Wednesday, 3 June 2015

Nice and safe

After the untimely death of Charles Kennedy, Alastair Campbell wrote a very nice piece in the Guardian about a man he considered s friend, despite their political differences.  In it there is the following sentence:
Even though we knew it was a lost cause, and that Charles would be a Liberal all his life, Philip Gould and I did have an annual dinner time bash at trying to persuade him that deep down he was Labour, and now you have a son at school in London, how about we get you a nice safe Labour seat?
'A nice, safe Labour seat'.  There, in a nutshell, is the heart of the dilemma facing the Labour party today, especially in Scotland.  A safe seat is one where the party in question can rely on the electorate in that area voting consistently for their party.  Until a few weeks ago, Labour considered just about every constituency in Scotland as a 'safe seat', hence their total shock at their losses on May 7th.  How has this come about?  What's changed?

The referendum for one thing.  As I've said before, during the referendum people got used to hearing arguments from both the independence supporters and the Unionists and making up their own minds about where they stood on the matter.  Another thing might well be changes to the education system.  It's now considered more important to teach children to question authority and to seek out information for themselves, which they do with remarkable facility using the Internet.  Perhaps this has had some side-effects not anticipated by the politicians - the law of unintended consequences.  The recent scandals over MPs expenses, leaks of memos known to be untrue and court cases regarding drunken assaults have knocked politicians off the pedestals they once occupied as people to be looked up to.  Now the are seen as no better than the rest of us, and whatever they say is no longer taken as inherently correct because they said it.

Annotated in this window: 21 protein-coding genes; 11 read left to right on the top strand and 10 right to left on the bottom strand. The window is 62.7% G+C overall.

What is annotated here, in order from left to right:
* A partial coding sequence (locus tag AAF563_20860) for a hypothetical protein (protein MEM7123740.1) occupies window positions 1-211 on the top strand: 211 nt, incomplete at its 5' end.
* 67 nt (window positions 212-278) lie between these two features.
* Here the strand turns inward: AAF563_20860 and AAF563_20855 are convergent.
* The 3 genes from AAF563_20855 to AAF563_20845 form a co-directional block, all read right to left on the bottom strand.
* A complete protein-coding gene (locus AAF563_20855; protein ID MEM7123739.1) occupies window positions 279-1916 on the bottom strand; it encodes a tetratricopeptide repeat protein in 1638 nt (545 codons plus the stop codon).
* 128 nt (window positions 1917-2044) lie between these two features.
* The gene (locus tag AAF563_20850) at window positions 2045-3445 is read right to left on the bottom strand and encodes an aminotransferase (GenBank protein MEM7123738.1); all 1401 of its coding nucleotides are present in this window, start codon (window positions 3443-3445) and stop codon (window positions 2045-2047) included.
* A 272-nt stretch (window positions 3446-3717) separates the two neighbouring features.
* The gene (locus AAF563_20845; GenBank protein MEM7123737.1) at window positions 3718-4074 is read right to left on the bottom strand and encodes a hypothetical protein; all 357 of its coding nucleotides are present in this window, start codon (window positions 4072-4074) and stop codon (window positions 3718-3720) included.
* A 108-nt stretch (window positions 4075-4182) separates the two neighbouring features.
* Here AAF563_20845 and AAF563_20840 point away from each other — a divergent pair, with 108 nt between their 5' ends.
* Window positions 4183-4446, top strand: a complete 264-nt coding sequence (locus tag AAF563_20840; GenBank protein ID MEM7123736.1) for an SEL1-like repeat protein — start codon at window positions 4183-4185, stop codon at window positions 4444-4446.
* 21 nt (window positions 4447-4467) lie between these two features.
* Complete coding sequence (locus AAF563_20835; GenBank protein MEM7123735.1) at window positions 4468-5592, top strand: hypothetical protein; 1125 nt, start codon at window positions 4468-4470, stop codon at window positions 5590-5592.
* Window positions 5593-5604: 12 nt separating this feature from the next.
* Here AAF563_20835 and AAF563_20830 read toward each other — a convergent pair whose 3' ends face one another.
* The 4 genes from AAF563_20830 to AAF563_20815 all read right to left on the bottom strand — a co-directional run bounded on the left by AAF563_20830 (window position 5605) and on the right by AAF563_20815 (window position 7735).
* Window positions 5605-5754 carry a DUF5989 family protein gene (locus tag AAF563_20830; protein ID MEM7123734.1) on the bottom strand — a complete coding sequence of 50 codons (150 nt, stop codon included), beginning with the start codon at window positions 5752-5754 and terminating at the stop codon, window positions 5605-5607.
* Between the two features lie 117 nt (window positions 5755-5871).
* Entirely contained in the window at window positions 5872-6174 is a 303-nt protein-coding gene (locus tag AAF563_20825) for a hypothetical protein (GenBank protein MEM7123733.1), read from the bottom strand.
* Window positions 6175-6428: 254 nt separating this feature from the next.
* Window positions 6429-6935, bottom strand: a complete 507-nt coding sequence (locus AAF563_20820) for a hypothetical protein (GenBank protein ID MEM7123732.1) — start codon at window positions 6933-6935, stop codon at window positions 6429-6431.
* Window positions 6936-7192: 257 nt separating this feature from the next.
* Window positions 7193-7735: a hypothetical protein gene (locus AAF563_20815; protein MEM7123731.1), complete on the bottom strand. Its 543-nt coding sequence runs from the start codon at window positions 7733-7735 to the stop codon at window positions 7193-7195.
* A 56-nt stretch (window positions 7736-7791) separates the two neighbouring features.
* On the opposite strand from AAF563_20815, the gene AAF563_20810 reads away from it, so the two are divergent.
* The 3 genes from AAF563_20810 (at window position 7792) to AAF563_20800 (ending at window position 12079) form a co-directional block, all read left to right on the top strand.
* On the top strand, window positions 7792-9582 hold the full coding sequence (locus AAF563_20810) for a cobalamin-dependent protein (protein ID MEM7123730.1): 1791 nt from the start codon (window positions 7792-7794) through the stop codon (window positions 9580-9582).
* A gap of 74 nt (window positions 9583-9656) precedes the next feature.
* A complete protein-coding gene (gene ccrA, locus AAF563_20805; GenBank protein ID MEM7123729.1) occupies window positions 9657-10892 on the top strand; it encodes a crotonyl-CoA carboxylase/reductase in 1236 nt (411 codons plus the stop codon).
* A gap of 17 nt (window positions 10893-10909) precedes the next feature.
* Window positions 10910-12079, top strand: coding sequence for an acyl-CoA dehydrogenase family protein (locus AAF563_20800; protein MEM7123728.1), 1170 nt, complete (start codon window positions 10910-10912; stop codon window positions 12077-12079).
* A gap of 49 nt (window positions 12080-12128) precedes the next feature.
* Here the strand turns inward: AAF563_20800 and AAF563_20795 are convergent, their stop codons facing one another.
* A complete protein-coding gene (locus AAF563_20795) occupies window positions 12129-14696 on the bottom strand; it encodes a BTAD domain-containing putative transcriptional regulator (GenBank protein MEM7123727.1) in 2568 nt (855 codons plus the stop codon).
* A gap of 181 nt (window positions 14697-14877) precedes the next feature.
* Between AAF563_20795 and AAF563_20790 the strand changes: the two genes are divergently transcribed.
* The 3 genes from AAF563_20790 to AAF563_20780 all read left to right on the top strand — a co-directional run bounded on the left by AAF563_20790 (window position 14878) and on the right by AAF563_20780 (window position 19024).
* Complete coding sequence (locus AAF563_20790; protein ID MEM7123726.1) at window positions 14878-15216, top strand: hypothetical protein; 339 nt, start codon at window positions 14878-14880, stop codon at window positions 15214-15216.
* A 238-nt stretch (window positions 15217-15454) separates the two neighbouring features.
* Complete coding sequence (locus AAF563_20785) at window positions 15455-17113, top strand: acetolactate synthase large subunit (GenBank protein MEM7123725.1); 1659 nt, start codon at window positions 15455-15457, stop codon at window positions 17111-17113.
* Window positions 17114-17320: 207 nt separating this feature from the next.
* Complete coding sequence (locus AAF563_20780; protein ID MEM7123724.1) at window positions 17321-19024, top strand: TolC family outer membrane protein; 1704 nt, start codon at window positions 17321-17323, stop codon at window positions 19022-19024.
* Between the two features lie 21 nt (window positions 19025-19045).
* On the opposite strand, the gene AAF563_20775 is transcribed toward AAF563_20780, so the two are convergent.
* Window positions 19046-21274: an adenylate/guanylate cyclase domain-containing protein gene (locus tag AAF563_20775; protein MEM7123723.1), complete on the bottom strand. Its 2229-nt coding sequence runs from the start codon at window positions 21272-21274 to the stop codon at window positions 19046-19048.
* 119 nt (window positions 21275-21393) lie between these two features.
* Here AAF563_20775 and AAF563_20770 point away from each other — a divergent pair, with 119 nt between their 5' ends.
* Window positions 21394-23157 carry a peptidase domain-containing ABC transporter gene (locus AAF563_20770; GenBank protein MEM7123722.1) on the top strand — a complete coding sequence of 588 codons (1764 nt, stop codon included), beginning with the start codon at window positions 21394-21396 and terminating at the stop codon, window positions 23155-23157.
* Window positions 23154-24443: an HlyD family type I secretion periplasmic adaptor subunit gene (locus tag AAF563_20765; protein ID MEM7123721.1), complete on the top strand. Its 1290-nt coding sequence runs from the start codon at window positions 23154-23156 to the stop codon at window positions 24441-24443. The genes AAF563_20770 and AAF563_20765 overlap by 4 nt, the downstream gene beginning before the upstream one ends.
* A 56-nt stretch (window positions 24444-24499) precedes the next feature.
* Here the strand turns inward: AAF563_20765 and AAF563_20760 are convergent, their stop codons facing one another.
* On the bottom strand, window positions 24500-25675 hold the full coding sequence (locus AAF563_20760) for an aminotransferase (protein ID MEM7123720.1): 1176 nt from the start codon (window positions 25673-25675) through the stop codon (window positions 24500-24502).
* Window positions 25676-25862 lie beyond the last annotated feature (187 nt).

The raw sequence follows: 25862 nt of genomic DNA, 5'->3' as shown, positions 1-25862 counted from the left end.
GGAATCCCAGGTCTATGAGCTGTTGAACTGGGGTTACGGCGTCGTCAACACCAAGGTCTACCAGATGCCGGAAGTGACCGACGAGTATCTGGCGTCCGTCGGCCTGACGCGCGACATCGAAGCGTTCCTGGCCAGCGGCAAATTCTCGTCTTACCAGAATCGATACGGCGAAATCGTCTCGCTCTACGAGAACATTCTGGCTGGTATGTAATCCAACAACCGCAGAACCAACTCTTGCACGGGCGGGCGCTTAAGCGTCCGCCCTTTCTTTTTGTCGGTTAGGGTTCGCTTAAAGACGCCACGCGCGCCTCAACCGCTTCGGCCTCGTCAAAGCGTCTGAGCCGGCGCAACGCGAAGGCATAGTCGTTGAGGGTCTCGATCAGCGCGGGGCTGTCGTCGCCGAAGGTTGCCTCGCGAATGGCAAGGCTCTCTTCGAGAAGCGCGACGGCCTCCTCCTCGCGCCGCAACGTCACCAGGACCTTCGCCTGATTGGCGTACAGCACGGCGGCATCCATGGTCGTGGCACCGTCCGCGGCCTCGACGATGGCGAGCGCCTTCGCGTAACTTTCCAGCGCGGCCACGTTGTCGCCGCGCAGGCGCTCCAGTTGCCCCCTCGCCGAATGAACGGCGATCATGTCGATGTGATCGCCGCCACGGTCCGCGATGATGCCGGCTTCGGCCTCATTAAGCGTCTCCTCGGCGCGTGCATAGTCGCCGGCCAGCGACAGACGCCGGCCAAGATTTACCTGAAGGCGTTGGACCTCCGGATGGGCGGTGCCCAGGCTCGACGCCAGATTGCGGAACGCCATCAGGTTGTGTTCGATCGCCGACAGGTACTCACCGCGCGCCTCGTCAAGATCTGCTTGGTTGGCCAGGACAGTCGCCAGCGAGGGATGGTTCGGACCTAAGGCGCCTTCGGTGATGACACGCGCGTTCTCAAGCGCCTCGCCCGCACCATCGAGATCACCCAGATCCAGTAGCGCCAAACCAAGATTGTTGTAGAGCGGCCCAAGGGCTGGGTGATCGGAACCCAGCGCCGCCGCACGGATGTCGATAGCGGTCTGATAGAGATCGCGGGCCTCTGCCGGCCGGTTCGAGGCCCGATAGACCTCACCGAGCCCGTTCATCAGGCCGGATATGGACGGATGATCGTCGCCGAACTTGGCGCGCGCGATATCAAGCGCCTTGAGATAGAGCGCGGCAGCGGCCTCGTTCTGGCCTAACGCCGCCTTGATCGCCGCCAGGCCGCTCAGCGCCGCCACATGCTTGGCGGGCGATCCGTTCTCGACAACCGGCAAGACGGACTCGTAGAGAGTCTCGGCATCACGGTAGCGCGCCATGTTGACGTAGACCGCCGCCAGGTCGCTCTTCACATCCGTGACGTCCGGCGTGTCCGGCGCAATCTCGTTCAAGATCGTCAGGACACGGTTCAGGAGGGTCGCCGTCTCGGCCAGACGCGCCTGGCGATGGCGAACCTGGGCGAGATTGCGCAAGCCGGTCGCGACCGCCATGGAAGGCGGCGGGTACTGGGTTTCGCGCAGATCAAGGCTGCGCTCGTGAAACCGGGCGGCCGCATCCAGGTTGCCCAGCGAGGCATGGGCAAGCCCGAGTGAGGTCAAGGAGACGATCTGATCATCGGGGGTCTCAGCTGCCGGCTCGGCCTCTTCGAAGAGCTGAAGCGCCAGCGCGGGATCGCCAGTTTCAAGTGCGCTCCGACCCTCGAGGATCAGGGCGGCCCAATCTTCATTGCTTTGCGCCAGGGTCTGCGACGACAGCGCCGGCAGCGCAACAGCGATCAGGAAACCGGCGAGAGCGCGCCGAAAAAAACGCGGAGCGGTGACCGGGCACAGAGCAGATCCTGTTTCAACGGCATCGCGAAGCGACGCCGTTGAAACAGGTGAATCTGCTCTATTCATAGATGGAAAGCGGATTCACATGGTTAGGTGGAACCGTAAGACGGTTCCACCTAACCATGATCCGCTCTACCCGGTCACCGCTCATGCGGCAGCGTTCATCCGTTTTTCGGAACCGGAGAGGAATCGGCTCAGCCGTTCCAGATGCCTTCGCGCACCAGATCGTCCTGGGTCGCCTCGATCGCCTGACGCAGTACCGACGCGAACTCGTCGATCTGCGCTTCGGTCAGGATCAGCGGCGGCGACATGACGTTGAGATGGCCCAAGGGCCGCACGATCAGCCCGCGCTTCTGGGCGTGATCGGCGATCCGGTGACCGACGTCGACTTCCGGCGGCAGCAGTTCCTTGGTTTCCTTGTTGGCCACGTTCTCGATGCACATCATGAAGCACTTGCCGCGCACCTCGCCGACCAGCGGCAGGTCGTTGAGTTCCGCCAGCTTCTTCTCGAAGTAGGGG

Today we hear that Yvette Cooper, one of the candidates to lead UK Labour, is coming to Scotland to try to persuade former Labour voters in Glasgow to return to the party (which will not be helped by the compliance officer expelling people from the party for the crime of expressing support for the SNP on social media), while Kezia Dugdale seems to be on the point of a Damascene conversion on the importance of Holyrood to Scottish politics and the need for it to have more powers.

These changes in voter behaviour have been seen most obviously in Scotland recently, but there are signs that changes are happening in the UK as a whole.  Labour are beginning to see a decline in support in northern England as well.  Even the Tories would do well to revisit the idea of 'safe seats'.  The old hegemony of the two-party state is beginning to crumble, and that isn't necessarily a bad thing.

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